Briefs | February 2014 Hearing Review
Finnish and Danish researchers have developed a new method that performs decoding, or brain-reading, during continuous listening to real music. Based on recorded brain responses, the method predicts how certain features related to tone color and rhythm of the music change over time, and recognizes which piece of music is being listened to. It also allows pinpointing the areas in the brain that are most crucial for the processing of music.
Using functional magnetic resonance imaging, a research team at the Finnish Centre of Excellence in Interdisciplinary Music Research at the Universities of Jyväskylä and Helsinki, and the Center for Functionally Integrative Neuroscience in Aarhus University, Denmark, recorded the brain responses of participants while they were listening to a 16-minute excerpt of the album Abbey Road by the Beatles.
Afterwards, they used computational algorithms to extract a collection of musical features from the recording. Subsequently, they employed a collection of machine-learning methods to train a computer model that predicts how the features of the music change over time. Finally, they developed a classifier that predicts which part of the music the participant was listening to at each time.
The researchers found that most of the musical features included in the study could be reliably predicted from the brain data. They also found that the piece being listened to could be predicted significantly better than chance.
Brain areas contributing to the decoding of pulse clarity in music. High activity in red areas predicts clear pulse, high activity in blue areas unclear pulse. Adapted from the Universities of Jyväskylä and Helsinki press release.
Researchers in the University of Michigan Medical School have reported new scientific findings that help explain what is going on in the “unquiet brains” of people who have tinnitus. The discovery reportedly reveals an important new target for treating the condition. The team already has a patent pending and a device in development based on the approach. The work provides a science-based, novel approach to treating tinnitus in humans, according to the university.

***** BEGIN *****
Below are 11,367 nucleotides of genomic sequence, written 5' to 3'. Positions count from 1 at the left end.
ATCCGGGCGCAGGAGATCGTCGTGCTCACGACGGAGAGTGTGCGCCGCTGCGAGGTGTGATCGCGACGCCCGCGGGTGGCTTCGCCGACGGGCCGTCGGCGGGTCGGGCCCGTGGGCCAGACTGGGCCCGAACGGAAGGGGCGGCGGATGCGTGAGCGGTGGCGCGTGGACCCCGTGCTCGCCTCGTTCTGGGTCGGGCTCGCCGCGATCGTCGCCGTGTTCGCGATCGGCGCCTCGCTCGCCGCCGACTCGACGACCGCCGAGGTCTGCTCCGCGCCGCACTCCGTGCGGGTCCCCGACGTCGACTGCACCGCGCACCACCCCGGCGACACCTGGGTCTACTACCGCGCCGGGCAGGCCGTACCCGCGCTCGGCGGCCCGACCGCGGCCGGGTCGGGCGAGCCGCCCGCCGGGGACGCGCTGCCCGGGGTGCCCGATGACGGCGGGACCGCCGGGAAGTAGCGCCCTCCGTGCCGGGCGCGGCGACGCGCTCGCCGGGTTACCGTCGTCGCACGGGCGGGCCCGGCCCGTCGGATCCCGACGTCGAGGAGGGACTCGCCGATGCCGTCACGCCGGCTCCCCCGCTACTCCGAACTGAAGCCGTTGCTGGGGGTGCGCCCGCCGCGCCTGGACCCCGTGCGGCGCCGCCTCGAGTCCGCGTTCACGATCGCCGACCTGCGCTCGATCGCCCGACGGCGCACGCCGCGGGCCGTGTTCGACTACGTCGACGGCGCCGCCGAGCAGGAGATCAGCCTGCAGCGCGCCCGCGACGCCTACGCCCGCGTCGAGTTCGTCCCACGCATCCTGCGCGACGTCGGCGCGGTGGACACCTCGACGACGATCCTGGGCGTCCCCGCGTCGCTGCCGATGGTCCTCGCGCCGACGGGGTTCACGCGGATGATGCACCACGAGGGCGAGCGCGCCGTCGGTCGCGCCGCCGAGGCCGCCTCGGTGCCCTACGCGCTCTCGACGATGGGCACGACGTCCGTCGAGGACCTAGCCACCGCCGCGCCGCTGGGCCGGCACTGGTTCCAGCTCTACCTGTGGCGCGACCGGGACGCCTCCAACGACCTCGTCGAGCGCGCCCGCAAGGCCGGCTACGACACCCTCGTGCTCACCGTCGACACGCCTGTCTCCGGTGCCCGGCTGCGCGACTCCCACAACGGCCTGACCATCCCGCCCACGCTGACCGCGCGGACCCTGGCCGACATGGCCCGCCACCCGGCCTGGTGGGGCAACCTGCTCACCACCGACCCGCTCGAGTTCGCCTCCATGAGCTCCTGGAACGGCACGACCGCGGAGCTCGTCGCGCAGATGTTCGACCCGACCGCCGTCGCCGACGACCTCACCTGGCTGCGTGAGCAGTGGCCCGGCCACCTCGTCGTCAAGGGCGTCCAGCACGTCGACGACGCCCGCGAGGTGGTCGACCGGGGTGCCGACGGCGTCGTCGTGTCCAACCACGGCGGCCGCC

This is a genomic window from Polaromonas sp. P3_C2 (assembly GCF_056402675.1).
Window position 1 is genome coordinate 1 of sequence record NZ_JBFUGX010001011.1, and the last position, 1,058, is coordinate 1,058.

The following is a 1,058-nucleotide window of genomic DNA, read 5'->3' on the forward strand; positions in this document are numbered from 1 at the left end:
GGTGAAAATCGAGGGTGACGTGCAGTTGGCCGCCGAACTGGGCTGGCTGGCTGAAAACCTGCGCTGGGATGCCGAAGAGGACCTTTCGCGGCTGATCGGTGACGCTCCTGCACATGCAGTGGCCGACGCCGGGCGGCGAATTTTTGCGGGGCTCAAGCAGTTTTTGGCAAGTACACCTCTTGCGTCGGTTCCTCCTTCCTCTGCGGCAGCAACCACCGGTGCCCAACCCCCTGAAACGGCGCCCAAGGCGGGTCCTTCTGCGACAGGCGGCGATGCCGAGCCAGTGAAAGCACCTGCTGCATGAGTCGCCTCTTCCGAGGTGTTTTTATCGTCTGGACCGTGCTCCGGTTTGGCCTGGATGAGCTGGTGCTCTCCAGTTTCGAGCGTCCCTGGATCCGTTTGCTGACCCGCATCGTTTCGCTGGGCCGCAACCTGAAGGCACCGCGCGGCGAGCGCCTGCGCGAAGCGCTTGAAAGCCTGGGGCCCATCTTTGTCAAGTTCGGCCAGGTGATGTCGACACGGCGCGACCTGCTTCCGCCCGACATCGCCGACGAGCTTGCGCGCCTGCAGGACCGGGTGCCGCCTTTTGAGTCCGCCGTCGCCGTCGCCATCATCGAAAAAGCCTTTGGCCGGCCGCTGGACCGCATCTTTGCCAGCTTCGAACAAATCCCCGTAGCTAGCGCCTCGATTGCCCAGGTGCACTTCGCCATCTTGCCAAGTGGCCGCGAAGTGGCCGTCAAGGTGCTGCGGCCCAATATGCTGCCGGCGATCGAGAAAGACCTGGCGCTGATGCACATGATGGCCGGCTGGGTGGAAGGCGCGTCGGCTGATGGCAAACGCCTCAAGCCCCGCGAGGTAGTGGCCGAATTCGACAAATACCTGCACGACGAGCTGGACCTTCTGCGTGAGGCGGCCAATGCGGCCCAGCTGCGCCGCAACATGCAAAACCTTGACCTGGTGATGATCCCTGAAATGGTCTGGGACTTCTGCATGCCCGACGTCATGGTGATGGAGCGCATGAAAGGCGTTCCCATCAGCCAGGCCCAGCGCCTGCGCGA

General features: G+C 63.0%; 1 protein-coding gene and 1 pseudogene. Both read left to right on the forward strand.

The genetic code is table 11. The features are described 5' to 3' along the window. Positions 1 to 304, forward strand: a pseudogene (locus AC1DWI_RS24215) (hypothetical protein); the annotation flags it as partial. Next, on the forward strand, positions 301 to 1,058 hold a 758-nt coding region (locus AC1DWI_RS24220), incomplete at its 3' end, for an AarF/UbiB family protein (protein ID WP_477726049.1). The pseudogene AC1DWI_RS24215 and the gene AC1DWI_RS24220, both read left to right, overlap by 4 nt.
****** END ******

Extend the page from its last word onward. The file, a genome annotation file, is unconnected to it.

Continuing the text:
Susan Shore, PhD, U-M Kresge Hearing Research Institute, and senior author of the paper, explains they have confirmed that a process called stimulus-timing dependent multisensory plasticity is altered in animals with tinnitus—and that this plasticity is “exquisitely sensitive” to the timing of signals coming into a key area of the brain.
That area, called the dorsal cochlear nucleus, is the first station for signals arriving in the brain from the ear via the auditory nerve. But it is also a center where “multitasking” neurons integrate other sensory signals, such as touch, together with the hearing information.
Shore explains that in tinnitus, some of the input to the brain from the ear’s cochlea is reduced, while signals from the somatosensory nerves of the face and neck, related to touch, are excessively amplified. “It’s as if the signals are compensating for the lost auditory input, but they overcompensate and end up making everything noisy.”
The new findings illuminate the relationship between tinnitus, hearing loss, and sensory input and help explain why many tinnitus sufferers can change the volume and pitch of their tinnitus’s sound by clenching their jaw, or moving their head and neck.
Fifty million people in the United States and millions more worldwide have the condition, according to the American Tinnitus Association.
The critical findings are published online in the December 11, 2013 edition of the Journal of Neuroscience.
Study Helps Explain Why Some Ear and Respiratory Infections Become Chronic
Scientists have figured out how a bacterium that causes ear and respiratory illnesses is able to elude immune detection in the middle ear, likely contributing to chronic or recurrent infections in adults and children. A team from The Research Institute at Nationwide Children’s Hospital in Columbus, Ohio, received a $1.6 million grant from the National Institutes of Health (NIH) to further the work.